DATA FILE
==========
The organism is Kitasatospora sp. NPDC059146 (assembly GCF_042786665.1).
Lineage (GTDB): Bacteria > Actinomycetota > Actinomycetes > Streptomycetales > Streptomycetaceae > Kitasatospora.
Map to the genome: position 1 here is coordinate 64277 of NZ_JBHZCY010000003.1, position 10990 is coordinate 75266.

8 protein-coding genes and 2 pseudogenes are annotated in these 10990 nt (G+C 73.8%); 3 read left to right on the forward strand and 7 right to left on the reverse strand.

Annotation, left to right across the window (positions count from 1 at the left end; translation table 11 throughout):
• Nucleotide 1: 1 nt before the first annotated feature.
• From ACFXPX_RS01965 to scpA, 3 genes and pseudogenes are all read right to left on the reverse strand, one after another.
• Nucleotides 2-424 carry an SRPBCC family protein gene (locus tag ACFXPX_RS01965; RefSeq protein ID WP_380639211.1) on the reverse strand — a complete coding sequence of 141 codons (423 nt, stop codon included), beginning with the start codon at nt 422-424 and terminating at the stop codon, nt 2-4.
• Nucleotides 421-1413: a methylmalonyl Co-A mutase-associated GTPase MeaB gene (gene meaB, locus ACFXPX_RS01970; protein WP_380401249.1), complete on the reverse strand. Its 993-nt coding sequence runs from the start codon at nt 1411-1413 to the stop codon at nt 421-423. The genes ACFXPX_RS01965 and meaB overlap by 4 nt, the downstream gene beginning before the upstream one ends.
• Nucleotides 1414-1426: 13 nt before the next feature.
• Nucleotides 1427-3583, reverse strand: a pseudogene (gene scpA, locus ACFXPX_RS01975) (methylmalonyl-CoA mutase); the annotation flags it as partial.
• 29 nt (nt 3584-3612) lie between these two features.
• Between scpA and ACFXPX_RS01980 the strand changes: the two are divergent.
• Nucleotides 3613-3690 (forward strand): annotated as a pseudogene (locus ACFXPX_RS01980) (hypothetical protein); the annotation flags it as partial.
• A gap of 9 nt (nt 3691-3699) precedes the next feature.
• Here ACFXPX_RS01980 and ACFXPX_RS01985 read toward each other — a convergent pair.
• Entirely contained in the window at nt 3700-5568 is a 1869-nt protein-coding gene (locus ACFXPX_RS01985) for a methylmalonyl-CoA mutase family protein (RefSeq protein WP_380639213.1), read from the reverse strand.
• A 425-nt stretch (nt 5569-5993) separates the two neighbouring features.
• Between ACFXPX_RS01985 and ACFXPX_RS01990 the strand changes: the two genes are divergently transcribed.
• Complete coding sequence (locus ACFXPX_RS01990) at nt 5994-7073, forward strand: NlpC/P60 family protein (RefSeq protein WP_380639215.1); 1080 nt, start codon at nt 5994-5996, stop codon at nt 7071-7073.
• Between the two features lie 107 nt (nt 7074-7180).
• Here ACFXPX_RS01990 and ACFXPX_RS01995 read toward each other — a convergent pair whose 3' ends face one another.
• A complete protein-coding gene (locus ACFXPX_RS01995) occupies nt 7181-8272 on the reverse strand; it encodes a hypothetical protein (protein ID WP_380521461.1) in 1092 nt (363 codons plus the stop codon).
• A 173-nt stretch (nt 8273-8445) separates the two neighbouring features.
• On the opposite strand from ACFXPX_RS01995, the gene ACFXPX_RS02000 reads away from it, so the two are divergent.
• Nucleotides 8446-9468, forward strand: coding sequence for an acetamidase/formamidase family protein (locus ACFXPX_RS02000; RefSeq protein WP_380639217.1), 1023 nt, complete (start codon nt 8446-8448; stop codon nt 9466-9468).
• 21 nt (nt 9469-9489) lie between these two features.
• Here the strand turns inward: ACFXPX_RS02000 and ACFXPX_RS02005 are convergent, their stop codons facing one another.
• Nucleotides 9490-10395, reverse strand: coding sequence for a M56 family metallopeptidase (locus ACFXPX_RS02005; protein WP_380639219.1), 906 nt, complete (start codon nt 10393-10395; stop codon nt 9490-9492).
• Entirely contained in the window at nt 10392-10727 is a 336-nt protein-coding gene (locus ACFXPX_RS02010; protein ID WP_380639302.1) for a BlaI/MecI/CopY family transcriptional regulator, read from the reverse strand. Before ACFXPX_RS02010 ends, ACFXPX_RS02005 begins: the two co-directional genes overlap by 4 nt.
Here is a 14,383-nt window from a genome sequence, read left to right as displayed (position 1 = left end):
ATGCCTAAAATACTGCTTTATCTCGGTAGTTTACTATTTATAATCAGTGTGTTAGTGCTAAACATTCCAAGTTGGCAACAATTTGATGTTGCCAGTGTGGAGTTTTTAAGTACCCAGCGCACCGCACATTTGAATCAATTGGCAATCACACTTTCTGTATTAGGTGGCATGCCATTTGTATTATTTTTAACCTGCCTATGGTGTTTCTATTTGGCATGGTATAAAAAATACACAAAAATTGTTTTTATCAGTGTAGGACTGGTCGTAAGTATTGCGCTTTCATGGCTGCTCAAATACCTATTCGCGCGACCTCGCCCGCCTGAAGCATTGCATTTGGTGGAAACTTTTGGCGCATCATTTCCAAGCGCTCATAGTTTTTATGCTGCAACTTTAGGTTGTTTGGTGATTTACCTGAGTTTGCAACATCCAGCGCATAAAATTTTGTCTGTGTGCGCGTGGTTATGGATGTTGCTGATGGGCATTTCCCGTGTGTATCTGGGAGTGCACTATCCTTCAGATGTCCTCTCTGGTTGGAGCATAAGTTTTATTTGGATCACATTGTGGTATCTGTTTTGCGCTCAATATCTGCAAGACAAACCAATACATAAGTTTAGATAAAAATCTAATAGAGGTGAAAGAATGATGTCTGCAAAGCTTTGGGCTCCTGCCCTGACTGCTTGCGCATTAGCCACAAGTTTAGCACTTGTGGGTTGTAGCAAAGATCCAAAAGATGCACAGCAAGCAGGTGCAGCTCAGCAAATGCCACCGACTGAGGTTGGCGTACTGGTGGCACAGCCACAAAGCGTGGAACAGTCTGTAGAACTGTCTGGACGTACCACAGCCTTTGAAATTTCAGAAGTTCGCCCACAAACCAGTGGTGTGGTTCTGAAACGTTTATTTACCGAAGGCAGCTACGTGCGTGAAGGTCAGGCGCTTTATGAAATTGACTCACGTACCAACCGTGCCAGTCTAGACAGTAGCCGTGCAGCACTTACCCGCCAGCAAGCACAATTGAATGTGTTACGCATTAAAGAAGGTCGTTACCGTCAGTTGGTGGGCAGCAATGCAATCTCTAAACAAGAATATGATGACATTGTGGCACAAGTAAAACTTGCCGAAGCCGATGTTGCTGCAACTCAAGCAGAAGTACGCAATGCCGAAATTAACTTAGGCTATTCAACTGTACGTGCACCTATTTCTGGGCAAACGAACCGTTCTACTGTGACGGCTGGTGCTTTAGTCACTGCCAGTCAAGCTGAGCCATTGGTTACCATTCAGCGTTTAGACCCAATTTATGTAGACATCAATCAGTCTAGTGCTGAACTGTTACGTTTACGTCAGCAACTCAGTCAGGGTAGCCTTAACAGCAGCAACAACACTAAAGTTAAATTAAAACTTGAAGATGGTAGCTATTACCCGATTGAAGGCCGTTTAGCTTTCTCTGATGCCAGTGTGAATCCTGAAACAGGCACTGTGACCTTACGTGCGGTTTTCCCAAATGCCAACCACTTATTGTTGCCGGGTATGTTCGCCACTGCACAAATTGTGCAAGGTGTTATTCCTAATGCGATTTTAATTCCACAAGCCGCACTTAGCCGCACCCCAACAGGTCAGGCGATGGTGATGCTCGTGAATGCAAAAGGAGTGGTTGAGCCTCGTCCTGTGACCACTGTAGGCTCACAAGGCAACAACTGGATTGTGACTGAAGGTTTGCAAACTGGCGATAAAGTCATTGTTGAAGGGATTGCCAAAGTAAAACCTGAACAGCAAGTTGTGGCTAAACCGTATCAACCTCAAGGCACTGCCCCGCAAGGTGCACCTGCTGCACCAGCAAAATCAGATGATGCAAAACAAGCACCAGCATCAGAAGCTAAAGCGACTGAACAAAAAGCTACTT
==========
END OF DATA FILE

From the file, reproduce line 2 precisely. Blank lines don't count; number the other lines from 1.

Lineage (GTDB): Bacteria > Actinomycetota > Actinomycetes > Streptomycetales > Streptomycetaceae > Kitasatospora.